I was sent a link to a rather unpleasant piece of writing today. It was apparently published by the Telegraph newspaper and was titled Are atheists mentally ill? It seems to be in response to an often discussed (but little cited) study that allegedly showed that believers have lower IQs than atheists.
I have no idea whether this study is credible or not, although I suspect that it has little statistical significance. In any case, my objection to this article by Thomas Knox isn’t because I’m an atheist but because of the sneering and derogatory way he refers, both directly and by implication, to people with mental illness.
Have a look at some of his arguments:
“Let’s dispense with the crude metric of IQ and look at the actual lives led by atheists, and believers, and see how they measure up. In other words: let’s see who is living more intelligently. And guess what: it’s the believers”.
“In 2004, scholars at UCLA revealed that college students involved in religious activities are likely to have better mental health…believers also report greater levels of happiness, are less likely to commit suicide, and cope with stressful events much better. Believers also have more kids”.
“Obviously, it’s the believers who are smarter. Anyone who thinks otherwise is mentally ill. And I mean that literally: the evidence today implies that atheism is a form of mental illness.”
“…we have, as a species, evolved to believe, which is one crucial reason why believers are happier – religious people have all their faculties intact, they are fully functioning humans.”
Even if you agree with Mr Knox’s ridiculous premise that atheism is a form of mental illness, his attitude (both explicit and implied) towards those with mental illness is unacceptable. His article suggests that the mentally ill don’t live intelligently (I’m not even sure what that means, to be honest – maybe that’s because I have a mental illness), that having a religious faith somehow reduces your chance of succumbing to a mental illness, that we have fewer children than the mentally well (I don’t know why this is relevant) and that people who have mental illness aren’t “fully functioning humans”.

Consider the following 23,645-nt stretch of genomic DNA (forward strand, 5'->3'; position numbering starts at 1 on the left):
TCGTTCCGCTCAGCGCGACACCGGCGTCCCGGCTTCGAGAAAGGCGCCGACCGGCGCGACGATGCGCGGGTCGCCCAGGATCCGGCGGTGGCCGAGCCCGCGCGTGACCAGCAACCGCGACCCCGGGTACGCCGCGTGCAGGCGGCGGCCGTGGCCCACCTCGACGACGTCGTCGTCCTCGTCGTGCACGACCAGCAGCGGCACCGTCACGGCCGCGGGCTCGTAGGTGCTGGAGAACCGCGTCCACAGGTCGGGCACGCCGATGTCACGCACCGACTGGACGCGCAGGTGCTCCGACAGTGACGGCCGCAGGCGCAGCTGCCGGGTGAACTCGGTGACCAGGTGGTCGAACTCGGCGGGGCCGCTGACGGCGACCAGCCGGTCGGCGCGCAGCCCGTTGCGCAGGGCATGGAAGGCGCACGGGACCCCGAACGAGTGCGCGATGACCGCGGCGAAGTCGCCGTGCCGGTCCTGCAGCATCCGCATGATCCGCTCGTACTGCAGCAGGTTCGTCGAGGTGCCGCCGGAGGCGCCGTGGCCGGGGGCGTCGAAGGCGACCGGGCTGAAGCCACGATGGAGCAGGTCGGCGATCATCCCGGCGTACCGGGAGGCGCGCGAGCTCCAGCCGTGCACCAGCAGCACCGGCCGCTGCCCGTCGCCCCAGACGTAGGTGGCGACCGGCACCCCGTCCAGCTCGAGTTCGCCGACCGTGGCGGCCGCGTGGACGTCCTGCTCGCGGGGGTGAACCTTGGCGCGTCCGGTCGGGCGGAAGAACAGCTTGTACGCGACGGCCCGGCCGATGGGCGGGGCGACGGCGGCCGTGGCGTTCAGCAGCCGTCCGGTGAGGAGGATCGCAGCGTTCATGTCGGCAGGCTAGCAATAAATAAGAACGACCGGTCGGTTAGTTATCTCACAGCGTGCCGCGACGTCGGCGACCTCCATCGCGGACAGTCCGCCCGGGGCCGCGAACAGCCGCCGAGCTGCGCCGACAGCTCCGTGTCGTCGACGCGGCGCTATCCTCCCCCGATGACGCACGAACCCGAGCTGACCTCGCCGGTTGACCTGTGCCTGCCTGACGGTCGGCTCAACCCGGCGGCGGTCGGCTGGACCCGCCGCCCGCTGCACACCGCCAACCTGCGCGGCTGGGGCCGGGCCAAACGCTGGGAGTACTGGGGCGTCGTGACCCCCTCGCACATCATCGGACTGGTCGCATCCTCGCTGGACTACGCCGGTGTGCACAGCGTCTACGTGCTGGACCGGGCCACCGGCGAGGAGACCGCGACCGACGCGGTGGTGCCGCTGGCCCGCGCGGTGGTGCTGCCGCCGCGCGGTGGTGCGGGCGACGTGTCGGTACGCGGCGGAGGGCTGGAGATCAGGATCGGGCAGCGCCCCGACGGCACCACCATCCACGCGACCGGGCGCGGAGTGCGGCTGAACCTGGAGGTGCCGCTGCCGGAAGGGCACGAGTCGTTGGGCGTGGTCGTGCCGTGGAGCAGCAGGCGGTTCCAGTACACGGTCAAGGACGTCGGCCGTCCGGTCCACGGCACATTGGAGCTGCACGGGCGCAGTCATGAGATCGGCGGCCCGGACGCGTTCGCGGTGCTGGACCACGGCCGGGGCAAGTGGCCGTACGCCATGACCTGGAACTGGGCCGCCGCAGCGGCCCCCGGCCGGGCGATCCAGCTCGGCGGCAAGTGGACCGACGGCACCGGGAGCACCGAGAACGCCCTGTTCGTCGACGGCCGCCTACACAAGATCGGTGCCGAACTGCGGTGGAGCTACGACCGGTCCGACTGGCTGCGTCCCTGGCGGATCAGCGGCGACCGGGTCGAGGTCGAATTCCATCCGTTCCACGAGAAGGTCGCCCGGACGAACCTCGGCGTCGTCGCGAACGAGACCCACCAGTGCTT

I suspect that Mr Knox’s main intention when he wrote this article was to rile a few atheists and he seems to have succeeded. I’m sure he’s pleased. However he has also shown himself to be breathtakingly ignorant about mental illness; his choice of language and his implications that the mentally ill are a group to be sneered at and looked down upon are unacceptable.
He compounds his unpleasantness by concluding:
“Therefore, being an atheist – lacking the vital faculty of faith – should be seen as an affliction, and a tragic deficiency: something akin to blindness. Which makes Richard Dawkins the intellectual equivalent of an amputee, furiously waving his stumps in the air, boasting that he has no hands.”
Mr Knox took what could have been an interesting article about some of the differences between believers and atheists and turned it into a disgraceful example of how to belittle and alienate a vulnerable group. His concluding paragraph and subsequent tweet leave me speechless, frankly, so I will leave them to speak for themselves.
Having a mental illness isn’t easy, Mr Knox, but it doesn’t make us any less human than you. It doesn’t mean we are deficient. And it certainly doesn’t give you the right to flaunt your apparent prejudice against us in the media.